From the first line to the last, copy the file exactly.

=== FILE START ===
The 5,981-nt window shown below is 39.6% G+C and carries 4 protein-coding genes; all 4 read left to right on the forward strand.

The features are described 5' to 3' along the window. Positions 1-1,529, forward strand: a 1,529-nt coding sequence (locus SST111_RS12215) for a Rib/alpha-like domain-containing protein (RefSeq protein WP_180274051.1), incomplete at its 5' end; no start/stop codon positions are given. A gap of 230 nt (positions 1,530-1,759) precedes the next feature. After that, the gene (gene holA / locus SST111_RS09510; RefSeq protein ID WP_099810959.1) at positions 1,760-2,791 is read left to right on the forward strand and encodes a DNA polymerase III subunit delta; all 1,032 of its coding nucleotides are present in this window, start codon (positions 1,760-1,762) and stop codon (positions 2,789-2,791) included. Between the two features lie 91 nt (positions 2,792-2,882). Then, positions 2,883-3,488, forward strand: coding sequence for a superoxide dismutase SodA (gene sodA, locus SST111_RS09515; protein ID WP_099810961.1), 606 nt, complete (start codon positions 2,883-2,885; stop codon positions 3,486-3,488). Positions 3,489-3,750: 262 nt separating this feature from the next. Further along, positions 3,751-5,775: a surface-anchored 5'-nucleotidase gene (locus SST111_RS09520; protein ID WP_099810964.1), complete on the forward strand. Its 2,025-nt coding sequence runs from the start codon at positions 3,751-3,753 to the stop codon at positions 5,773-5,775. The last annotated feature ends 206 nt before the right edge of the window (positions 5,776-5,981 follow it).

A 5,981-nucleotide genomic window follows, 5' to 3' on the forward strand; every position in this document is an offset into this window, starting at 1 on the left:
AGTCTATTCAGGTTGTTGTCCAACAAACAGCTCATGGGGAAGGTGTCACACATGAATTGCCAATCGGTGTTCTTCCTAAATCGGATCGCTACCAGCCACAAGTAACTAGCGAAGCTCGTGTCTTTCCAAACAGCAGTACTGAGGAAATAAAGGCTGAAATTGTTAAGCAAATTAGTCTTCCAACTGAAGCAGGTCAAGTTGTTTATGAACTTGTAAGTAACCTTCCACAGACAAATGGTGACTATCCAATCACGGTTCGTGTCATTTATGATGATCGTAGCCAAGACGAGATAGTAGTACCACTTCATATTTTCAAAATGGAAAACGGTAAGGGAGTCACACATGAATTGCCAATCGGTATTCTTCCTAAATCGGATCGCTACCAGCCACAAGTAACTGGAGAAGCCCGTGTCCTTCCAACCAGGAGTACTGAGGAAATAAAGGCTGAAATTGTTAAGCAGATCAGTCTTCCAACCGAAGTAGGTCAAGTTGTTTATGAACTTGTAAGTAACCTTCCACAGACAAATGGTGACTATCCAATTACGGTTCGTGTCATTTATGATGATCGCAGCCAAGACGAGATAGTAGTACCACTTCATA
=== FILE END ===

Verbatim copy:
The 5,981-nt window shown below is 39.6% G+C and carries 4 protein-coding genes; all 4 read left to right on the forward strand.

The features are described 5' to 3' along the window. Positions 1-1,529, forward strand: a 1,529-nt coding sequence (locus SST111_RS12215) for a Rib/alpha-like domain-containing protein (RefSeq protein WP_180274051.1), incomplete at its 5' end; no start/stop codon positions are given. A gap of 230 nt (positions 1,530-1,759) precedes the next feature. After that, the gene (gene holA / locus SST111_RS09510; RefSeq protein ID WP_099810959.1) at positions 1,760-2,791 is read left to right on the forward strand and encodes a DNA polymerase III subunit delta; all 1,032 of its coding nucleotides are present in this window, start codon (positions 1,760-1,762) and stop codon (positions 2,789-2,791) included. Between the two features lie 91 nt (positions 2,792-2,882). Then, positions 2,883-3,488, forward strand: coding sequence for a superoxide dismutase SodA (gene sodA, locus SST111_RS09515; protein ID WP_099810961.1), 606 nt, complete (start codon positions 2,883-2,885; stop codon positions 3,486-3,488). Positions 3,489-3,750: 262 nt separating this feature from the next. Further along, positions 3,751-5,775: a surface-anchored 5'-nucleotidase gene (locus SST111_RS09520; protein ID WP_099810964.1), complete on the forward strand. Its 2,025-nt coding sequence runs from the start codon at positions 3,751-3,753 to the stop codon at positions 5,773-5,775. The last annotated feature ends 206 nt before the right edge of the window (positions 5,776-5,981 follow it).

A 5,981-nucleotide genomic window follows, 5' to 3' on the forward strand; every position in this document is an offset into this window, starting at 1 on the left:
AGTCTATTCAGGTTGTTGTCCAACAAACAGCTCATGGGGAAGGTGTCACACATGAATTGCCAATCGGTGTTCTTCCTAAATCGGATCGCTACCAGCCACAAGTAACTAGCGAAGCTCGTGTCTTTCCAAACAGCAGTACTGAGGAAATAAAGGCTGAAATTGTTAAGCAAATTAGTCTTCCAACTGAAGCAGGTCAAGTTGTTTATGAACTTGTAAGTAACCTTCCACAGACAAATGGTGACTATCCAATCACGGTTCGTGTCATTTATGATGATCGTAGCCAAGACGAGATAGTAGTACCACTTCATATTTTCAAAATGGAAAACGGTAAGGGAGTCACACATGAATTGCCAATCGGTATTCTTCCTAAATCGGATCGCTACCAGCCACAAGTAACTGGAGAAGCCCGTGTCCTTCCAACCAGGAGTACTGAGGAAATAAAGGCTGAAATTGTTAAGCAGATCAGTCTTCCAACCGAAGTAGGTCAAGTTGTTTATGAACTTGTAAGTAACCTTCCACAGACAAATGGTGACTATCCAATTACGGTTCGTGTCATTTATGATGATCGCAGCCAAGACGAGATAGTAGTACCACTTCATA